Tuesday, September 3, 2013

THE UNDOING OF SYKES-PICOT? By Ghassan Kadi June 2013

By Ghassan Kadi
June 2013

With attention focused and somehow almost entirely fixated on the war in Syria and
the advances that the Syrian army is making, it is easy to turn a blind eye to the
parallelism across the Euphrates and the Tigris.

The battle of Qusayr and the impending battle of Aleppo are not any less vehement
and violent than the Iraqi army crackdown on Al-Qaeda in the Anbar region, albeit
that the latter is carried out on a smaller scale. But considering that the Iraqi
offensives is comprised of a reported number of 40,000 Iraqi troops, it clearly
speaks loud, and signifies that it is not exactly a patrol serving an arrest warrant

The most pertinent issue here perhaps is that both armies, the Syrian and the Iraqi,
are fighting the same enemy; Islamic fundamentalists. This scenario clearly presents
an extension of the war against Islamists to cover the two biggest states in the
Levant, and the Fertile Crescent to be specific.

The Iraqi army is making gains that are not any less prominent than its Syrian
counterpart. It even seems that Washington is finding it uneasy, to put it mildly,
to be praising the Iraqi army achievements in this particular occasion and timing. Had it not been for the war in Syria, to say that the American administration would now be on a propaganda rampage giving itself the credit for enabling the Iraqi army to stand alone and fight Al-Qaeda would not be an unrealistic assumption to make.

But here's the question that the US administration may have to respond to soon. With
Iraq still largely under American influence and direction, what will be America's
position should the Syrian and Iraqi armies need to join forces and/or at least
exchange intelligence that they may find essential in order to be able to crackdown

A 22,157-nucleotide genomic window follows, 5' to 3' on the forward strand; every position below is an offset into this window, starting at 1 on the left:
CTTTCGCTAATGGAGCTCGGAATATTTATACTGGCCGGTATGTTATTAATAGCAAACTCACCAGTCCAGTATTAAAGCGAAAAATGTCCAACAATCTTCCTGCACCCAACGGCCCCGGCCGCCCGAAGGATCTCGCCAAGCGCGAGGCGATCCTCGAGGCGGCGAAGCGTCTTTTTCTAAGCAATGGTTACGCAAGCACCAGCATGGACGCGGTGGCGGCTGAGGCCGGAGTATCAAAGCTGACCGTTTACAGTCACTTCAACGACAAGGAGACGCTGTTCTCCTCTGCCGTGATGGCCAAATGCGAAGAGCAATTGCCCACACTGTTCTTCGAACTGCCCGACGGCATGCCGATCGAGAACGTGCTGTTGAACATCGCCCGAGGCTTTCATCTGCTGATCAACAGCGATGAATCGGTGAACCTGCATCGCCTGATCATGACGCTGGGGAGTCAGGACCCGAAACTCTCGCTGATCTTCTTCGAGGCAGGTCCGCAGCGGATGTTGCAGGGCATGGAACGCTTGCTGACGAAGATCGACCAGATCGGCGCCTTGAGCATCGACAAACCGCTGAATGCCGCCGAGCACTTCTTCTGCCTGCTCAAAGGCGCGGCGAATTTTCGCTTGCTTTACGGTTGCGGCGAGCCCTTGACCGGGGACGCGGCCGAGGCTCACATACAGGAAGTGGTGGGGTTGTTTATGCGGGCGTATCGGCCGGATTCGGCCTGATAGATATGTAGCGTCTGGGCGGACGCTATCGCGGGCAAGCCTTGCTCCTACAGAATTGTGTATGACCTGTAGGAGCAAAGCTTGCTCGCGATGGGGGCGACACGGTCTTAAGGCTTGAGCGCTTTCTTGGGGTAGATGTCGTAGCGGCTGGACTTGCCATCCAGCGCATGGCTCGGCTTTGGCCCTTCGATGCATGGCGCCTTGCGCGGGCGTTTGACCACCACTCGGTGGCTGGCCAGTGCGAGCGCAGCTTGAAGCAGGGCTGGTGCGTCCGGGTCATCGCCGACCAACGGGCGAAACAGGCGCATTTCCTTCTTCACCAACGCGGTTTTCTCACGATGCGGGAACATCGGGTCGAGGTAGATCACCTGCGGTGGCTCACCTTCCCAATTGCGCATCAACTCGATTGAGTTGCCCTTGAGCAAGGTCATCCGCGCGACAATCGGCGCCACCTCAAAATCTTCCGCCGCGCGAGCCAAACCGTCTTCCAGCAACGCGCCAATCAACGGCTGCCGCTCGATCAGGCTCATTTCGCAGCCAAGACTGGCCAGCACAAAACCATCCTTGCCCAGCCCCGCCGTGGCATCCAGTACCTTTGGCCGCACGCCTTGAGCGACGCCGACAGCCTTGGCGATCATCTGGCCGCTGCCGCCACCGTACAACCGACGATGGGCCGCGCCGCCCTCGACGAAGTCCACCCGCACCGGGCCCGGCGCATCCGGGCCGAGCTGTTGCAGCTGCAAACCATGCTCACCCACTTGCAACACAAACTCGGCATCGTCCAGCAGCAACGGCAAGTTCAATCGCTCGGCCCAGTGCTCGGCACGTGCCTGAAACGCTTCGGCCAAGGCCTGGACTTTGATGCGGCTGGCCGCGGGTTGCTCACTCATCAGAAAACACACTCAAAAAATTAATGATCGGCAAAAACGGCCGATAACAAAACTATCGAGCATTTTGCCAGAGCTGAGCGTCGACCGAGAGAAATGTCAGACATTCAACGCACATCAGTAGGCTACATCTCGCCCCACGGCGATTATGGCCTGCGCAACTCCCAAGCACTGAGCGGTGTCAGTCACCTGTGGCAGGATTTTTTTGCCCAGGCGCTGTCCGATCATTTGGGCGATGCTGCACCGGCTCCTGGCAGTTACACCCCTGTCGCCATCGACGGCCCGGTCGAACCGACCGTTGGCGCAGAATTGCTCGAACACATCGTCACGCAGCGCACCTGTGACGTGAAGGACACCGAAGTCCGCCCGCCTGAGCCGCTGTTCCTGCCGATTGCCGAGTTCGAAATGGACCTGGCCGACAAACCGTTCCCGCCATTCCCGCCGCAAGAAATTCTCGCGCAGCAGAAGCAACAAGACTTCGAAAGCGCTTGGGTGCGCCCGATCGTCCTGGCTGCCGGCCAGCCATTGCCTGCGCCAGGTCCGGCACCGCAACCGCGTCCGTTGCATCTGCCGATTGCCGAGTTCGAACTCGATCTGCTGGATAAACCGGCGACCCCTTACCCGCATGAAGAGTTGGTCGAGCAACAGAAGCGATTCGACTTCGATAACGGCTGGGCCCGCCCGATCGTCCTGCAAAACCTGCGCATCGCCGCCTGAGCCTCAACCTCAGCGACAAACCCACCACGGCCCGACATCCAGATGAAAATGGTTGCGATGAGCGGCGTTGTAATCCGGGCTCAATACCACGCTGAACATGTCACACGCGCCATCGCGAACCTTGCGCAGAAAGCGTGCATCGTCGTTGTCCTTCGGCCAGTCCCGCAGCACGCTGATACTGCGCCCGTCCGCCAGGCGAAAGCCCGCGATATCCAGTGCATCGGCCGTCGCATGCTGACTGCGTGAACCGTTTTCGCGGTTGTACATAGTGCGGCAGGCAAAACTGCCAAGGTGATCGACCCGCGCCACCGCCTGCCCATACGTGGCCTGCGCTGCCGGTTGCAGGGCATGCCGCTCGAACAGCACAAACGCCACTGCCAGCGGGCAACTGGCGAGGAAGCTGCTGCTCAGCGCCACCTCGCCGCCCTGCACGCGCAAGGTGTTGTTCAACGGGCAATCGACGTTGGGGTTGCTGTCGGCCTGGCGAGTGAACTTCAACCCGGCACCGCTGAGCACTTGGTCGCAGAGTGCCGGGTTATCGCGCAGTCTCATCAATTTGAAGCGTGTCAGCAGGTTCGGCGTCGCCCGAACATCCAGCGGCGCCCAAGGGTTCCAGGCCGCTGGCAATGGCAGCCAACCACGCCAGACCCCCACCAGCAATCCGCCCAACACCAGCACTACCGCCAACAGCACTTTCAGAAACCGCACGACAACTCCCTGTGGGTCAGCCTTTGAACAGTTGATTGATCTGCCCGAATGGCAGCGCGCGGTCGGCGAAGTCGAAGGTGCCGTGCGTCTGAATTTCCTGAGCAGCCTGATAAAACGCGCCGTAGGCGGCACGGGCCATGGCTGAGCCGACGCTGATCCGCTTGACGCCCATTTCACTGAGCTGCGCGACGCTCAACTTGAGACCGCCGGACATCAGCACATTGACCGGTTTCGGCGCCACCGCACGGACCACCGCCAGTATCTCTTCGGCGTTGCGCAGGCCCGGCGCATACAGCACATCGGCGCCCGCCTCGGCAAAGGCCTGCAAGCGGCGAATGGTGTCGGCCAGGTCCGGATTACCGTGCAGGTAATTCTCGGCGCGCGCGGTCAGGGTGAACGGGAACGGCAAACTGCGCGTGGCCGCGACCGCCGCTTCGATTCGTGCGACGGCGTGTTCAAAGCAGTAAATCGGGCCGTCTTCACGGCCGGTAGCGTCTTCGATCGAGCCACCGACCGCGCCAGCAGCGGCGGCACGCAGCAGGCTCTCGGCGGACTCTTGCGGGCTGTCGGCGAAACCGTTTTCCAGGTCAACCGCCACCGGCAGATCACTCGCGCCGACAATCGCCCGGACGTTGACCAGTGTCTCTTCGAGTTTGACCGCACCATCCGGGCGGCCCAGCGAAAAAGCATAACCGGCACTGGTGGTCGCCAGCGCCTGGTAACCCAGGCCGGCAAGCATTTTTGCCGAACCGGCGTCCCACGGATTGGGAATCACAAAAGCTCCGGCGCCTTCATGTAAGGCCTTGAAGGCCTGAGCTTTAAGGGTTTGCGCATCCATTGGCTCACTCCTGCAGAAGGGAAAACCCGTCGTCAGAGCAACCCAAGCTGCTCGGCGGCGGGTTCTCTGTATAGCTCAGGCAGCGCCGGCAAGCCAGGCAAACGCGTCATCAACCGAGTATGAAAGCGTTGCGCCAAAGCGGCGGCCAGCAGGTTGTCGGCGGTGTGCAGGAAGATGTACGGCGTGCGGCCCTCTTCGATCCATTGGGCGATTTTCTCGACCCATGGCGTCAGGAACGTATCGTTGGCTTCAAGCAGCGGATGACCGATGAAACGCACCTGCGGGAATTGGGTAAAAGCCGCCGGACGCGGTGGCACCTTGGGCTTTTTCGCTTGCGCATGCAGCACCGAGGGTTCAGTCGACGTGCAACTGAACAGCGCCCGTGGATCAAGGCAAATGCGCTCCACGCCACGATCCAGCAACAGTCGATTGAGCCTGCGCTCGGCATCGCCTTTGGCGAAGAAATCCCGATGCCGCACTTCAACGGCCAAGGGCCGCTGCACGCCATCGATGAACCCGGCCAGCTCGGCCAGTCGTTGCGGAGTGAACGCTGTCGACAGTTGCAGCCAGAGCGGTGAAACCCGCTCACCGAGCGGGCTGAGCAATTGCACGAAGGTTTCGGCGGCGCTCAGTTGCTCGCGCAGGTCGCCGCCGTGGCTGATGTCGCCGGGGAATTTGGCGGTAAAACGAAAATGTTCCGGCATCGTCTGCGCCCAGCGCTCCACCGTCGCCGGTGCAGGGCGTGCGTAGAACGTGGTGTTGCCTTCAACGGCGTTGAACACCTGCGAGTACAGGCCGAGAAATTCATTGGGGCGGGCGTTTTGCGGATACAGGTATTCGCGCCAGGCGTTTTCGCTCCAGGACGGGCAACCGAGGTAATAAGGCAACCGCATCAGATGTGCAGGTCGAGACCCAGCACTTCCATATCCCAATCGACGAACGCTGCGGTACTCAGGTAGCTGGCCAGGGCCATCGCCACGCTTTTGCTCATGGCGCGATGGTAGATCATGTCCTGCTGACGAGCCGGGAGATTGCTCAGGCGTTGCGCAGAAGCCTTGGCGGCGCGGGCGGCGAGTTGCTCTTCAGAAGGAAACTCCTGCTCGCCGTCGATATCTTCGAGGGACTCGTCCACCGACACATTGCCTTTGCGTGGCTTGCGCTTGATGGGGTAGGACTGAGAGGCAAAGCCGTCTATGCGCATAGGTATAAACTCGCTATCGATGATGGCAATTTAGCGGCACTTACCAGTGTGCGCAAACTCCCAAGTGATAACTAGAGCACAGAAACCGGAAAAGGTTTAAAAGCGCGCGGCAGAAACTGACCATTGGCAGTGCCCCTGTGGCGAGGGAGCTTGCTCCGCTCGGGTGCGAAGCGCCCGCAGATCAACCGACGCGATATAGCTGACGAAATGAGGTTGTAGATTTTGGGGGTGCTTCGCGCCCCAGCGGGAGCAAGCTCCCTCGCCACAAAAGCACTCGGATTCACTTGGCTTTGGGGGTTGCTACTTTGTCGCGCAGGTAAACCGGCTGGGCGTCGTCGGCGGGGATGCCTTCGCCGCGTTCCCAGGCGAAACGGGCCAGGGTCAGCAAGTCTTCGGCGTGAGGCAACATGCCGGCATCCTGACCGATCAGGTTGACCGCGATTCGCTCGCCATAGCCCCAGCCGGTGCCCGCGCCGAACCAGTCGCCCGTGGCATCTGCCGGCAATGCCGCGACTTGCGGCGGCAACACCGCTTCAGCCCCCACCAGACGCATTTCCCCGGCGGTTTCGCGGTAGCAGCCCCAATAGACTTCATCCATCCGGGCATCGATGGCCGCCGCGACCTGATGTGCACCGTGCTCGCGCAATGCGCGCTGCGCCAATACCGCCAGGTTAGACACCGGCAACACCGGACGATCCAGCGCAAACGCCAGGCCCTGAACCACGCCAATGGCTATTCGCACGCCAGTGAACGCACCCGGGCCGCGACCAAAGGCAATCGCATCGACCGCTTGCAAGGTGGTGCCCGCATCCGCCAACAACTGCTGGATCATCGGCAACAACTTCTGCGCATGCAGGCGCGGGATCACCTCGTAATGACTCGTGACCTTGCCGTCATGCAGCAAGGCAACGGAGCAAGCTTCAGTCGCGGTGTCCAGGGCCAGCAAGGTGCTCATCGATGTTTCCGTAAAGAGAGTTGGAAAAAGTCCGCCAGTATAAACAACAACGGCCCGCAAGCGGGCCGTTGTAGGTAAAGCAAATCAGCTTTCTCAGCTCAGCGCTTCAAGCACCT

on Islamists operating in the Syrian/ Iraqi 700 km long borders?

It is already becoming increasingly embarrassing for the United States to be seen
supporting Islamists in Syria as the veil of the so-called Syrian freedom fighters
is wearing thin. So how will America be able to deal with a scenario, that is not
far-fetched, in which Islamist fighters end up sandwiched between Syrian and the
American trained and equipped Iraqi troops?

In such an event, which indeed is highly likely to eventuate one way or the other,
America will either have to support the Iraqis (as it claims to do against the
Islamists), or sit back and watch. Either option would be very difficult for America
to justify. If it supports the Iraqi army stand at least politically, it would
inadvertently supporting the push from the west by the Syrian army. If it sits back
and watches, it would be openly and overtly abandoning its stand against fighting
all Al-Qaeda type organisations in Iraq.

But this is not all, America's worst nightmare would be when the Iraqis come to the
conclusion that their natural allies have Syria and a stable and secular Syria on
the top of the allies list.

As a matter of fact, it is possible, and arguably probable that the timing of the
Iraqi offensive has already been done after negotiations and coordinations with

It seems that whatever America does, or worse even, what does not do in relation to Iraq's war on Islamists, Iraq is highly likely going to move closer towards bolstering its
relationship with Syria.

In the end, to see an Iranian/Iraqi/Syrian alliance is not a figment of anyone's
imagination, and with Hezbollah moving from strength to strength, this new expanded
alliance will include the prowess of Hezbollah in Lebanon.

This leaves Jordan, and what happens in Jordan will highly depend on what the
Islamists will do if they lose their grounds in both Iraq and Syria. If they migrate
to Jordan, king Abdallah will have to decide to choose to join the new alliance or
count on his American and Israeli friends to save his throne. If the Islamists flee
the region, Jordan will on one hand find itself in a fortunate situation, but on the
other hand it will be left isolated from its rising Arab neighbours and cousins.
Either way, Jordan's choices will be limited and crucial. King Abdallah knows that
he is living on borrowed time and that his peace with Israel has to either be
matched with peace between Israel and all Arab countries, or that it will one day
outlive its expiry date.

Unless the Israeli/ Western alliance in the Levant undertakes a military gamble that
wins, it will be the biggest loser. Ever since the creation of the state of Israel
in 1948 and the discovery of huge supply of oil in the region, the Israel/Western
alliance had been busy underpinning Israel's security and controlling the oil.
Invading Iraq and the current attempt to destabilise Syria have thus far been the
last two chapters in this saga, but it seems that the plot is now caving in and hole
that had been dug is about to swallow those who have dug it.

Are we seeing the undoing of Sykes-Picot Agreement? Time will tell.

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